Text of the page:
What Did the “No” Vote on Proposition 1A of 2009 Really Mean?

Critics of the Governor’s proposal to ask voters to approve a five-year extension of current tax rates argue that the voters already settled this issue when they defeated Proposition 1A in May 2009. Therefore, the critics say, there’s no need to go back to the ballot. Proposition 1A would have extended the length of the two-year tax increases approved as part of the February 2009 budget agreement by one or two additional years, depending on the tax. However, Proposition 1A did not present voters with a “clean” up-or-down vote on extending the temporary taxes. Rather, the purpose of Proposition 1A was the imposition of a harsh spending cap that would have had major implications for budgets and policymaking, limiting the state’s ability to address future policy, demographic, and economic challenges. Many voters viewed a permanent straitjacket on state spending to be too large a penalty to pay for a minimal extension of temporary taxes.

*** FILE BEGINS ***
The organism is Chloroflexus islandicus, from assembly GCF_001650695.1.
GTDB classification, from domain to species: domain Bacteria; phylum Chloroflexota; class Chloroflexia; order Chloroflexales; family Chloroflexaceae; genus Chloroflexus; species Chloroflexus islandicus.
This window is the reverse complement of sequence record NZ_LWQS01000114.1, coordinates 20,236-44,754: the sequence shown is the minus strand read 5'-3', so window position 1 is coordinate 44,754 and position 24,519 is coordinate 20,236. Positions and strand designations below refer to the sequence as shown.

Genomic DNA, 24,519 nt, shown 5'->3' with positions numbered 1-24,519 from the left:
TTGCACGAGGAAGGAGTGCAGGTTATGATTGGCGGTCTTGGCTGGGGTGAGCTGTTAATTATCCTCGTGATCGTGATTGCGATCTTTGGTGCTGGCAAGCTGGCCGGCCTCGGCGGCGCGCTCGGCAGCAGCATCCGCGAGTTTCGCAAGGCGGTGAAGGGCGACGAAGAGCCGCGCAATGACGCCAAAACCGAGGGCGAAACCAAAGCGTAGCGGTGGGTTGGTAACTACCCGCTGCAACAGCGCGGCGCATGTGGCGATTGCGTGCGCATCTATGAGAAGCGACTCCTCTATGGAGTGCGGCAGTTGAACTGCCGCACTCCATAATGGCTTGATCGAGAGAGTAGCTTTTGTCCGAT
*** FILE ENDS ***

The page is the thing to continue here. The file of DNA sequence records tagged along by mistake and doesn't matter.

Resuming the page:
Research shows that voters are looking for a balanced approach that moves the state forward. A public opinion survey conducted immediately after the May 2009 special election found that two-thirds of voters voiced support for shared responsibility with some tax increases. A more recent poll by the Public Policy Institute of California found that a majority of Californians support the Governor’s tax plan and “are willing to increase taxes to spare K-12 education, higher education, and health and human services from cuts.”

The defeat of Proposition 1A suggests that the Legislature should present voters with a clean up-or-down choice on the Governor’s tax plan at the proposed June 2011 special election. Linking the tax plan to other potentially controversial measures would only muddy the waters and lead to confusion among voters about what, exactly, they are being asked to vote on.

— Jean Ross and Scott Graves